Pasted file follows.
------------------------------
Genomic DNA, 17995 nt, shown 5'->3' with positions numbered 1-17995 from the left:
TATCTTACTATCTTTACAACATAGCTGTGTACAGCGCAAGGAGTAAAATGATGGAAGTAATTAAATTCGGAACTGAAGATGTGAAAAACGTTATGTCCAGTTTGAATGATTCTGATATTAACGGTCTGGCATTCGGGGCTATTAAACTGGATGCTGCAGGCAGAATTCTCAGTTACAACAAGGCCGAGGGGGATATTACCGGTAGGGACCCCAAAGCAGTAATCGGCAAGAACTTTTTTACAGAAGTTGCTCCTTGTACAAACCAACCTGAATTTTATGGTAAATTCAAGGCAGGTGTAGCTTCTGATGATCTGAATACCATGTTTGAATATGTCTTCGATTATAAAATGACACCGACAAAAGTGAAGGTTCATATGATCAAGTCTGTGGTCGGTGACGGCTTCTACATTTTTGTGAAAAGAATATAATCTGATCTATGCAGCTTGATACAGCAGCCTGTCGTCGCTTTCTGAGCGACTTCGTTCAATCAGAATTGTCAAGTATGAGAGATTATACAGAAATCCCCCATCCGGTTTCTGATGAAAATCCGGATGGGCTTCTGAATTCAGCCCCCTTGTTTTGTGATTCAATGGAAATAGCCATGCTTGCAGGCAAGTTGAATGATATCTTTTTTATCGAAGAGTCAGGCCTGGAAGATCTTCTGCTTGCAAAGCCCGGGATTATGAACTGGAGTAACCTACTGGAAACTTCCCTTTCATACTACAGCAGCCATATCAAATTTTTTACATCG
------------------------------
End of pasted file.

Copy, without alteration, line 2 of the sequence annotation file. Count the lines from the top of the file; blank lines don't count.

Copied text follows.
TATCTTACTATCTTTACAACATAGCTGTGTACAGCGCAAGGAGTAAAATGATGGAAGTAATTAAATTCGGAACTGAAGATGTGAAAAACGTTATGTCCAGTTTGAATGATTCTGATATTAACGGTCTGGCATTCGGGGCTATTAAACTGGATGCTGCAGGCAGAATTCTCAGTTACAACAAGGCCGAGGGGGATATTACCGGTAGGGACCCCAAAGCAGTAATCGGCAAGAACTTTTTTACAGAAGTTGCTCCTTGTACAAACCAACCTGAATTTTATGGTAAATTCAAGGCAGGTGTAGCTTCTGATGATCTGAATACCATGTTTGAATATGTCTTCGATTATAAAATGACACCGACAAAAGTGAAGGTTCATATGATCAAGTCTGTGGTCGGTGACGGCTTCTACATTTTTGTGAAAAGAATATAATCTGATCTATGCAGCTTGATACAGCAGCCTGTCGTCGCTTTCTGAGCGACTTCGTTCAATCAGAATTGTCAAGTATGAGAGATTATACAGAAATCCCCCATCCGGTTTCTGATGAAAATCCGGATGGGCTTCTGAATTCAGCCCCCTTGTTTTGTGATTCAATGGAAATAGCCATGCTTGCAGGCAAGTTGAATGATATCTTTTTTATCGAAGAGTCAGGCCTGGAAGATCTTCTGCTTGCAAAGCCCGGGATTATGAACTGGAGTAACCTACTGGAAACTTCCCTTTCATACTACAGCAGCCATATCAAATTTTTTACATCG